Virginia Institute of Marine Science
We investigated the effects of spatial scale, ranging from 10’s of meters to several km’s, on the development of oyster populations and other reef-associated organisms during the early stage of reef restoration. Employing a block design, experimental reefs were constructed at four sites in the lower Rappahannock River, VA. We tested the effects of sites (scale ≈ 1 – 10 km), reef sizes (scale ≈ 100 m) and locations within reef (scale ≈ 10 m) on the settlement, survival and growth of oysters and on the abundance, biomass, species richness and diversity of developing communities utilizing the reefs.
The project provides descriptive data about the developing reefs, both in terms of their physical characteristics and the early succession of species to colonize the reefs. We test numerous hypotheses related to temporal and spatial development of the reefs, and we explore some of the relationships between the development of oyster populations, the abundance and biomass of other species, and the species richness and diversity of reef- associate fauna. We also pose and test several specific a priori hypotheses related to the effects of scale on the development of oyster populations and reef communities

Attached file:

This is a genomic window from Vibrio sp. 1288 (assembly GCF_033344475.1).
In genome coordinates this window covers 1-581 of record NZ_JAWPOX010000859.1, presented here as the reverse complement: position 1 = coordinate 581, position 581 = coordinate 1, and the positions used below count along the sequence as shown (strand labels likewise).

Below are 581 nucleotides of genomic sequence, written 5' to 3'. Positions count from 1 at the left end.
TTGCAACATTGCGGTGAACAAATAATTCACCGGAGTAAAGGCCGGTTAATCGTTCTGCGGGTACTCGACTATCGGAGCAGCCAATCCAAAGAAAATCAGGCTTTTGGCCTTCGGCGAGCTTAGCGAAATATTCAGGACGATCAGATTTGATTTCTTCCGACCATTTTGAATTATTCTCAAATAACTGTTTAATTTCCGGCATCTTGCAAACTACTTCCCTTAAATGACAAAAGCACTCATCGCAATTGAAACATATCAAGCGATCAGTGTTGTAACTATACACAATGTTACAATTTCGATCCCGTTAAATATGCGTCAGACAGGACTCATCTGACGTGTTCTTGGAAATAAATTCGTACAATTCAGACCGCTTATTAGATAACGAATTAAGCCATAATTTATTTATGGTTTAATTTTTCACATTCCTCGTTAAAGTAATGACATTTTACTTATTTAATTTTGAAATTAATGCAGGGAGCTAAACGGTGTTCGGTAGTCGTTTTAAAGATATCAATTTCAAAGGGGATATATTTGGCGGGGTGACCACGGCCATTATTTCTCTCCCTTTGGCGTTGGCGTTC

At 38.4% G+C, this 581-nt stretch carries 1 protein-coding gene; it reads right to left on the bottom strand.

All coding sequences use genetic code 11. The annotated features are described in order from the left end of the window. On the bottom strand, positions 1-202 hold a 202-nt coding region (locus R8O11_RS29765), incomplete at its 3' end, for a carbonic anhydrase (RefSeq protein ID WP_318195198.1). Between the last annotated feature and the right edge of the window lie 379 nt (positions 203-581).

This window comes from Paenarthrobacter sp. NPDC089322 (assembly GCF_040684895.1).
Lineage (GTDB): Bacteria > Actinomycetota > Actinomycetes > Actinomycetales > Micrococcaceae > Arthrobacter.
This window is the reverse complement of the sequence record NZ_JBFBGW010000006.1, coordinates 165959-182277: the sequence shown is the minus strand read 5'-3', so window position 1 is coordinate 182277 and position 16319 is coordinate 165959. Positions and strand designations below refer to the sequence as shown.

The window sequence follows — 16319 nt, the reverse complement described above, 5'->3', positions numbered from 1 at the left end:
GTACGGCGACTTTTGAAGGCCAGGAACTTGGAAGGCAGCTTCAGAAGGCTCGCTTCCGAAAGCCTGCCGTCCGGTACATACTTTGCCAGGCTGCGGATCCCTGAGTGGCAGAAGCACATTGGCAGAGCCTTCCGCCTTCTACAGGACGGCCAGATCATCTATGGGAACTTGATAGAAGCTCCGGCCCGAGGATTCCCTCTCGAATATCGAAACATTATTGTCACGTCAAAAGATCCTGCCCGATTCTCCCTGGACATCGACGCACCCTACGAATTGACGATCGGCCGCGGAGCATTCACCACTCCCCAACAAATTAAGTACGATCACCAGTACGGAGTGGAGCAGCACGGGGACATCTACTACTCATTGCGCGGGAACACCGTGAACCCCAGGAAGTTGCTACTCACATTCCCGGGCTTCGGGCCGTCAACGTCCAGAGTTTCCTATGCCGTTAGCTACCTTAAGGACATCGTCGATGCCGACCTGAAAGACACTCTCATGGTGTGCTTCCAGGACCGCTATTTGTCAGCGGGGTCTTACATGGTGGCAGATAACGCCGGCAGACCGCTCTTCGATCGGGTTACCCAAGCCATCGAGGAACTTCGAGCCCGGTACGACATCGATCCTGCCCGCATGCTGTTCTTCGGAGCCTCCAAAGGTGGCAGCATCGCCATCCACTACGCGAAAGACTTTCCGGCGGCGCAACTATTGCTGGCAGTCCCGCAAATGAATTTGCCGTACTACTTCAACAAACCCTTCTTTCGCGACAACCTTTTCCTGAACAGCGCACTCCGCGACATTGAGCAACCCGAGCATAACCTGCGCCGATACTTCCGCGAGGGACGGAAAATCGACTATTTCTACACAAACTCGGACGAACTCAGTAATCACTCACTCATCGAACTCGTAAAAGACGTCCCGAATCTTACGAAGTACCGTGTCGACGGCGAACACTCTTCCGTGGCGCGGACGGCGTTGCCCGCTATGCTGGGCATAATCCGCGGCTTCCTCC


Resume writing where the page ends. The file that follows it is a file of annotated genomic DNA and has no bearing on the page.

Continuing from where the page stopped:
Oyster reefs, restoration, Rappahannock River Virginia
Luckenbach, M. W., & Ross, P. G. (2003) An Experimental Evaluation Of The Effects Of Scale On Oyster Reef Restoration. Virginia Institute of Marine Science, William & Mary. https://doi.org/10.25773/h99v-x641